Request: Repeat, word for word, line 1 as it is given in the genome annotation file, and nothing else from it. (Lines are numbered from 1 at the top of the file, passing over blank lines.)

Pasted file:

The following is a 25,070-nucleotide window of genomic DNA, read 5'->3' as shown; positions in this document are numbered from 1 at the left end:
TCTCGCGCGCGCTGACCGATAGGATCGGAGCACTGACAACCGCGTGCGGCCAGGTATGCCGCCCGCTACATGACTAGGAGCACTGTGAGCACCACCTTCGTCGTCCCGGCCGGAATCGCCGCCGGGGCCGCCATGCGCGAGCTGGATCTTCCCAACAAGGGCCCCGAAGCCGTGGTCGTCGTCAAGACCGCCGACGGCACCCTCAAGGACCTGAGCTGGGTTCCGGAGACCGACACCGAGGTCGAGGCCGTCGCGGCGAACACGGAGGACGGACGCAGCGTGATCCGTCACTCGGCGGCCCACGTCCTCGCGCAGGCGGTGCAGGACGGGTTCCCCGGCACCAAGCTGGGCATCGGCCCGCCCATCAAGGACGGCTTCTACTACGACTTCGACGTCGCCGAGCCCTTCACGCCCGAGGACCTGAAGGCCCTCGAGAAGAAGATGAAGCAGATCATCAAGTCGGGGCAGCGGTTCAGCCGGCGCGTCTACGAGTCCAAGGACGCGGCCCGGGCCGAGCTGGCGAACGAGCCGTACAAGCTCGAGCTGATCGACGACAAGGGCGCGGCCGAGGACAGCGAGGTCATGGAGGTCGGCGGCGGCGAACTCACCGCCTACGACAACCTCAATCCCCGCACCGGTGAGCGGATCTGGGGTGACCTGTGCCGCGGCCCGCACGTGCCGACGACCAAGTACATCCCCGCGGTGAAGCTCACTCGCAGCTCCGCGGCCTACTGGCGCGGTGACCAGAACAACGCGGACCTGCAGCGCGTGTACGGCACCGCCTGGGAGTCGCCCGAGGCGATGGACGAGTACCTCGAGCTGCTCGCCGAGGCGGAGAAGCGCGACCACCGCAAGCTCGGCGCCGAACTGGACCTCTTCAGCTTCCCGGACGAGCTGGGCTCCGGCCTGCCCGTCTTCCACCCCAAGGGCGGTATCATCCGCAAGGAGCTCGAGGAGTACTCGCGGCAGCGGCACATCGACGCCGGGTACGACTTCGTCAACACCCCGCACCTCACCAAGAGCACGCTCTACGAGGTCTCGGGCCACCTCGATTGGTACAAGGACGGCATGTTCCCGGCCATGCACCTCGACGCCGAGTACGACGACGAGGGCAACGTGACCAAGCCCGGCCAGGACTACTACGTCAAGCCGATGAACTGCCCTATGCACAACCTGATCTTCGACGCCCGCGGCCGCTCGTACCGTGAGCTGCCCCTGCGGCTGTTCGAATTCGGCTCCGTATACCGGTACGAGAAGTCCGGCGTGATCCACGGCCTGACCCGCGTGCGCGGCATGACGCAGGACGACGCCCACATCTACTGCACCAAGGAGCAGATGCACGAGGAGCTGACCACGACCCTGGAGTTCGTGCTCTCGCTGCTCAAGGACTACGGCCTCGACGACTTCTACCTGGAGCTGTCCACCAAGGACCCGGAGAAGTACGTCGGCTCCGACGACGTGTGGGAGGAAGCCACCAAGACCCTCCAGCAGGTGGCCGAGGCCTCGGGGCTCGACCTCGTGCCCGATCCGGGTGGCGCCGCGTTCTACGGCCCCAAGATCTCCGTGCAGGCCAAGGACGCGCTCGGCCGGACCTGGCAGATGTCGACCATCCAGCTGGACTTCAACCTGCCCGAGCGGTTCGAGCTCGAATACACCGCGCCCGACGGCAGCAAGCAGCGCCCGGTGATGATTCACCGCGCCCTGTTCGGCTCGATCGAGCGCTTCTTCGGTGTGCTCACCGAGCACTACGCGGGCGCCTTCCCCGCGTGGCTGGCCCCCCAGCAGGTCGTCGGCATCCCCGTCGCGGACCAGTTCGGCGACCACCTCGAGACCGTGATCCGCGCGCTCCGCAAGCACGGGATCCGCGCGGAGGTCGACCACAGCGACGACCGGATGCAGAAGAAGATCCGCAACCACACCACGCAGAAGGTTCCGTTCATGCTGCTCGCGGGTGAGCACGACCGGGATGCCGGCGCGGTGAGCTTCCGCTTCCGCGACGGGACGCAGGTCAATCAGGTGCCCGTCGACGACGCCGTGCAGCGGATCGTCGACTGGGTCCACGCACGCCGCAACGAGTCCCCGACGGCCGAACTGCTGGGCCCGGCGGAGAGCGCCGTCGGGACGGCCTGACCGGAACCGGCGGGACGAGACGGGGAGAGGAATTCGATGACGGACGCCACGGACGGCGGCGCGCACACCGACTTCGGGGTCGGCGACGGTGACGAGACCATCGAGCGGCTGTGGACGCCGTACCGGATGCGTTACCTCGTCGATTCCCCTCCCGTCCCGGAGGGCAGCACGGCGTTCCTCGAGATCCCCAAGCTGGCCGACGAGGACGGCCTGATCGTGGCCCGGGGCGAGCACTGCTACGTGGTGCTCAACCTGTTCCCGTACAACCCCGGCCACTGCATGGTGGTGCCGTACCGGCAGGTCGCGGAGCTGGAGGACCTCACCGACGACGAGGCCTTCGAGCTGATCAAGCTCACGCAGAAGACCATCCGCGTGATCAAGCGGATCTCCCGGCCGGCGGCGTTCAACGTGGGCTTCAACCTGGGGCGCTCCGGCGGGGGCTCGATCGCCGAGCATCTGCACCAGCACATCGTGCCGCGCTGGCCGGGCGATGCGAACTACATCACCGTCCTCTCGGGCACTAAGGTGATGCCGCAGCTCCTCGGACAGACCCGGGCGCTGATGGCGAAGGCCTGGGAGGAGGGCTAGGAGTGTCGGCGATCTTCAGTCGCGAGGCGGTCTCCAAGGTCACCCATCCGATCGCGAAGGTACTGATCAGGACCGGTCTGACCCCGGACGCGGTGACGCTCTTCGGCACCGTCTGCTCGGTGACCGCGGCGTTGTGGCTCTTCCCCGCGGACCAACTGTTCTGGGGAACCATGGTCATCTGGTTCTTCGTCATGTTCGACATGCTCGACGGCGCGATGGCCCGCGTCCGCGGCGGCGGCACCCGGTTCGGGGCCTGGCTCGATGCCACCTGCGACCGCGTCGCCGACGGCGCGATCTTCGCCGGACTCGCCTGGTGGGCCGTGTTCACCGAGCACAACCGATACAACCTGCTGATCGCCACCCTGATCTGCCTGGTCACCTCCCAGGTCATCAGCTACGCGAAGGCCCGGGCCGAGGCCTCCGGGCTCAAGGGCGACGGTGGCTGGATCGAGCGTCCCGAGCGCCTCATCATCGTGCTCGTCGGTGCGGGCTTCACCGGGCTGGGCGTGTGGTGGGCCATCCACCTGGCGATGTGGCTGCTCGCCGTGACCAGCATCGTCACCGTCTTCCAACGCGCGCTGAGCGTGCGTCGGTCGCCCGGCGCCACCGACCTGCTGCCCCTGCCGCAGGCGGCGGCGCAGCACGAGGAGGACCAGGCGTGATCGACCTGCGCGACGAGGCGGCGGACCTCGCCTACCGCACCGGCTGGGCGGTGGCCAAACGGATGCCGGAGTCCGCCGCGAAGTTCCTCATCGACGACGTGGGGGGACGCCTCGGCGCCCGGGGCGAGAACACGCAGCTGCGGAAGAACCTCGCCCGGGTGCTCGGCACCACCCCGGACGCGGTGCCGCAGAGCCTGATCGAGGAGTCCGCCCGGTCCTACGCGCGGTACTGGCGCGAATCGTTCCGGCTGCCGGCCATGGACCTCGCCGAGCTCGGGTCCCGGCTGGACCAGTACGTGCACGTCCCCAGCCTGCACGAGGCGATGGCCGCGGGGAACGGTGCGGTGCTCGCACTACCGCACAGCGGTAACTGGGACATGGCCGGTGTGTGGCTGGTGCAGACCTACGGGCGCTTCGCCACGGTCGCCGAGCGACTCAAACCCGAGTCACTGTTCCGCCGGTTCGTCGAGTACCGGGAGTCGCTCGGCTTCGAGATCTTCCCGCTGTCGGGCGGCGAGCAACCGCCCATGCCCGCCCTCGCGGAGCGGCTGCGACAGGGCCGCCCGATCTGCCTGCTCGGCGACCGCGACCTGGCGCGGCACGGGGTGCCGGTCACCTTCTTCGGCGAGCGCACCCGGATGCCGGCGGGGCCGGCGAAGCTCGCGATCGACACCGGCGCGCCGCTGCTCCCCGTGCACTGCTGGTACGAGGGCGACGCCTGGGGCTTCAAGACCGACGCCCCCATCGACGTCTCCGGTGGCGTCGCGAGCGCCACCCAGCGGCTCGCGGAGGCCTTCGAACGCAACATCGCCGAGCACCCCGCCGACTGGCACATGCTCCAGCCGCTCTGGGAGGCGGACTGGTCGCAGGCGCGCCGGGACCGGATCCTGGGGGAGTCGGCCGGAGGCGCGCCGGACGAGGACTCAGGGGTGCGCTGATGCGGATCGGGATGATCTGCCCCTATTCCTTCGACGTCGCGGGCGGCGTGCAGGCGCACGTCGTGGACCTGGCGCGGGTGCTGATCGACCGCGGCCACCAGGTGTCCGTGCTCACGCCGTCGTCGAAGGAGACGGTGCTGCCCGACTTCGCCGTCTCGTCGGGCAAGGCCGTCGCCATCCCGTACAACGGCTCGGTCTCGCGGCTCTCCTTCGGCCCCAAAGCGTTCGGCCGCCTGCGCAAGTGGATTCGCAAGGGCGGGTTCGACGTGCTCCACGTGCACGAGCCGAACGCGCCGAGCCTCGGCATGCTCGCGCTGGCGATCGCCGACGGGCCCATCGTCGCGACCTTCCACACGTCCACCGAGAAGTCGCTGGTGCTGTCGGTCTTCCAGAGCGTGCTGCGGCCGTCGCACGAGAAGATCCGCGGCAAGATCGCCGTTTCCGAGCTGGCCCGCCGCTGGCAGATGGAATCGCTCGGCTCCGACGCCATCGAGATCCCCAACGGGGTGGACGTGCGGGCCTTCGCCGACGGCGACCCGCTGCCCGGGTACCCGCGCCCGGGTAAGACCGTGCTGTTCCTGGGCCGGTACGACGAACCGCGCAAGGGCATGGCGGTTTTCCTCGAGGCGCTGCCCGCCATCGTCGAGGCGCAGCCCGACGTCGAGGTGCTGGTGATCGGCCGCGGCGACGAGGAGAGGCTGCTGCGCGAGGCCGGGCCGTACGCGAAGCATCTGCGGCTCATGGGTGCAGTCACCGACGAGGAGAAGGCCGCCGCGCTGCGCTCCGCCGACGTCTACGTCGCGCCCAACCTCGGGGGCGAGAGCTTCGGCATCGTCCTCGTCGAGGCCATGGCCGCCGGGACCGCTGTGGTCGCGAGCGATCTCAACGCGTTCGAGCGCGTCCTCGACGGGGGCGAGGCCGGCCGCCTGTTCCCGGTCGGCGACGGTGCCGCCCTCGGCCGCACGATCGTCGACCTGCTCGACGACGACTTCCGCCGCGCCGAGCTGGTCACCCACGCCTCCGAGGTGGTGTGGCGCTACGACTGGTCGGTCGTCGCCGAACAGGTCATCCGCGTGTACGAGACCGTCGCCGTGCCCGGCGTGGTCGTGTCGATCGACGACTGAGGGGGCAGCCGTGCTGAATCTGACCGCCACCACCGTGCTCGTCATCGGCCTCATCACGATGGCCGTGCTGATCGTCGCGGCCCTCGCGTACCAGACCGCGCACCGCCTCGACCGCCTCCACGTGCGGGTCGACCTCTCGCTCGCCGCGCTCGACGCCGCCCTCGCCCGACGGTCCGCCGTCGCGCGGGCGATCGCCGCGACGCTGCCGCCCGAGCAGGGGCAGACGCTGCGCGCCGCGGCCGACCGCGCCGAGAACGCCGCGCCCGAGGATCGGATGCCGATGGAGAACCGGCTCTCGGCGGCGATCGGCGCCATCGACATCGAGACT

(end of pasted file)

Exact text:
The following is a 25,070-nucleotide window of genomic DNA, read 5'->3' as shown; positions in this document are numbered from 1 at the left end: